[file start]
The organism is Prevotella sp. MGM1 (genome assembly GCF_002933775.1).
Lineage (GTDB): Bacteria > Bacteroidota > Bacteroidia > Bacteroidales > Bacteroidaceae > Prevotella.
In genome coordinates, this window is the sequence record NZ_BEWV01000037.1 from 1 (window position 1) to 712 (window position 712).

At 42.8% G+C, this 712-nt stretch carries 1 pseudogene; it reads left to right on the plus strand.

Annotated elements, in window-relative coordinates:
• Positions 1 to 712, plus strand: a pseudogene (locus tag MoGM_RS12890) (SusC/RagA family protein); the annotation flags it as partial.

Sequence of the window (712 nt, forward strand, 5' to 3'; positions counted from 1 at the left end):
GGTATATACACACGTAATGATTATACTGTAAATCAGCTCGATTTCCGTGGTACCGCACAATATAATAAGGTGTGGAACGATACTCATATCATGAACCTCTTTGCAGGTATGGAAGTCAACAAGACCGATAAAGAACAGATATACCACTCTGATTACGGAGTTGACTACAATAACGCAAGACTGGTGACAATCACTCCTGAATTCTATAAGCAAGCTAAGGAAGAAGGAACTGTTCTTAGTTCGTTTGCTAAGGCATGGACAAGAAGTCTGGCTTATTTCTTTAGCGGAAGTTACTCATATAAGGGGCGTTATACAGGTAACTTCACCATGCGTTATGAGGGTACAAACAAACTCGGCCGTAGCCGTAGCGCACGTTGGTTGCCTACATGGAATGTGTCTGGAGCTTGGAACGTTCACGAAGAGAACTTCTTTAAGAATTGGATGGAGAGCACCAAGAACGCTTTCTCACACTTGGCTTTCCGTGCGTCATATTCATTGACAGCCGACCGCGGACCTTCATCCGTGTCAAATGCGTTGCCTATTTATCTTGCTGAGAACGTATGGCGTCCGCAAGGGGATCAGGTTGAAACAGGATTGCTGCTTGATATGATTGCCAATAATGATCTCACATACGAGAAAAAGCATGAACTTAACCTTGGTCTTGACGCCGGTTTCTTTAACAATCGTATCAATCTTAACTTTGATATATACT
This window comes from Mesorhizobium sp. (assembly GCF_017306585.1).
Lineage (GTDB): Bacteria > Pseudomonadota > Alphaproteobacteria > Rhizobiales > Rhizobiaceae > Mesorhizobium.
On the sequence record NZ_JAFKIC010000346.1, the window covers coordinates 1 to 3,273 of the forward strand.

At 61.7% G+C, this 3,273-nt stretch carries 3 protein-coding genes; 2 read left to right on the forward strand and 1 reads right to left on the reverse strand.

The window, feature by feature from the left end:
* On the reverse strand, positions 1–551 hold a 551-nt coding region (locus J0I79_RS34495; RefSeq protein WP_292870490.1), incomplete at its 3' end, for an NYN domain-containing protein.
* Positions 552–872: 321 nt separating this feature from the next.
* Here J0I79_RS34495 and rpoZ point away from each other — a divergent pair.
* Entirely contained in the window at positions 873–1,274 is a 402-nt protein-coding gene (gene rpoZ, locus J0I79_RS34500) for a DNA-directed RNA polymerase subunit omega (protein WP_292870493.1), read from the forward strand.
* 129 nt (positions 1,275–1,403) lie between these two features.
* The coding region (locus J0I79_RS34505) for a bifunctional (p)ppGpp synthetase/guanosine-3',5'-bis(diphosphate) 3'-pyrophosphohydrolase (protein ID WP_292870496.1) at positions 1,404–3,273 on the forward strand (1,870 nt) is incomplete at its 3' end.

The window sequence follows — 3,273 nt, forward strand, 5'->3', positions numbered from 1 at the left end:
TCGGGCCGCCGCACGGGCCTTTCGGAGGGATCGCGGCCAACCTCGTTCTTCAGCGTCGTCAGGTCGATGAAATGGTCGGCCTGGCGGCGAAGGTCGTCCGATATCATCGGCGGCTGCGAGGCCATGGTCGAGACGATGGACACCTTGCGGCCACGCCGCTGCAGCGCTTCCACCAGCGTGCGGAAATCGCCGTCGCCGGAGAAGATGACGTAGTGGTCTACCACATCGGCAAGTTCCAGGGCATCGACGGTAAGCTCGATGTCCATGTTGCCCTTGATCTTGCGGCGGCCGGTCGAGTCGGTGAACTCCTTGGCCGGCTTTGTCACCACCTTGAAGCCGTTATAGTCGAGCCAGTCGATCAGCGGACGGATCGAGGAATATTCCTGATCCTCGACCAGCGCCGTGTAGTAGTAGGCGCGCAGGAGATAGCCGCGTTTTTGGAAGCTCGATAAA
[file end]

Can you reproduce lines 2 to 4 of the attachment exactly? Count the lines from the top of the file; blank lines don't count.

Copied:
Lineage (GTDB): Bacteria > Bacteroidota > Bacteroidia > Bacteroidales > Bacteroidaceae > Prevotella.
In genome coordinates, this window is the sequence record NZ_BEWV01000037.1 from 1 (window position 1) to 712 (window position 712).

At 42.8% G+C, this 712-nt stretch carries 1 pseudogene; it reads left to right on the plus strand.